A general definition of burglary is when someone unlawfully enters an establishment with the intent to commit a crime, i.e. theft.
Ninety per cent of burglary prevention is physical security. If your home is locked up and unauthorized entry is made difficult, time consuming, noisy and visible, chances of a successful burglary are kept to a minimum. The burglar will pass up your home or business and look for an easier target.
When attempting to improve the security of your property, think like a criminal and go over your entire store or home in fine detail, looking for any means of entrance or criminal opportunity.
LOCKS on all outside entrances and inside security doors should be double cylinder deadbolts with moveable collars. The deadbolt should have at least one inch throw containing a hardened steel insert and protected by a latch guard. Check with the Fire Marshall for safety requirements.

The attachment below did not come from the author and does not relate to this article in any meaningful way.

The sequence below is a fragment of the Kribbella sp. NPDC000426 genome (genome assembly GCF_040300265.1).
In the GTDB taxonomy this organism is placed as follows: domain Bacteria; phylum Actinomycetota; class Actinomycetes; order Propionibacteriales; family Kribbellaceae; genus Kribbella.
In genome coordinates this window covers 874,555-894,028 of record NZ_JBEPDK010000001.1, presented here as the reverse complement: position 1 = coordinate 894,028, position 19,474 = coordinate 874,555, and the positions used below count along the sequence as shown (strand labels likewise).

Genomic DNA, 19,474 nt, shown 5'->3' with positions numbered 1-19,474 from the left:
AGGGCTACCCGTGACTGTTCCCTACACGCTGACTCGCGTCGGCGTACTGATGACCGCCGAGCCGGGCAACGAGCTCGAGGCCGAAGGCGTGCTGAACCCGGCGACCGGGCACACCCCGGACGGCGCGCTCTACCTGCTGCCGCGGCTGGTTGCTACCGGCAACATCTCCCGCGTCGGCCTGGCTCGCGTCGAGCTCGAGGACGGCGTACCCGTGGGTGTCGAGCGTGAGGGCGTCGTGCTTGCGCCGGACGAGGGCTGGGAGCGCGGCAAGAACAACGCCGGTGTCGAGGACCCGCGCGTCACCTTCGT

PADLOCKS should be of hardened steel, mounted on bolted hasps and always locked to prevent exchange. Serial numbers should be filed off to prevent new keys from being made.
DOORS (all outside or security doors) should be of solid construction, metal lined and secured with heavy metal crossbars. Jams around doors must be solid. All exposed hinges should be pinned to prevent removal.
WINDOWS should have secure locks. Burglar-resistant glass treatments are also recommended. An example would be the installation of polyester security film. However, this must be used in conjunction with the alarm’s glass break sensor. Heavy metal grates may be used on windows of high vulnerability (such as rear windows). Check with the Fire Marshall for safety requirements.
LIGHTS must provide optimum visibility, both inside and out, with those outside having vandal-proof covers over the lights and power source.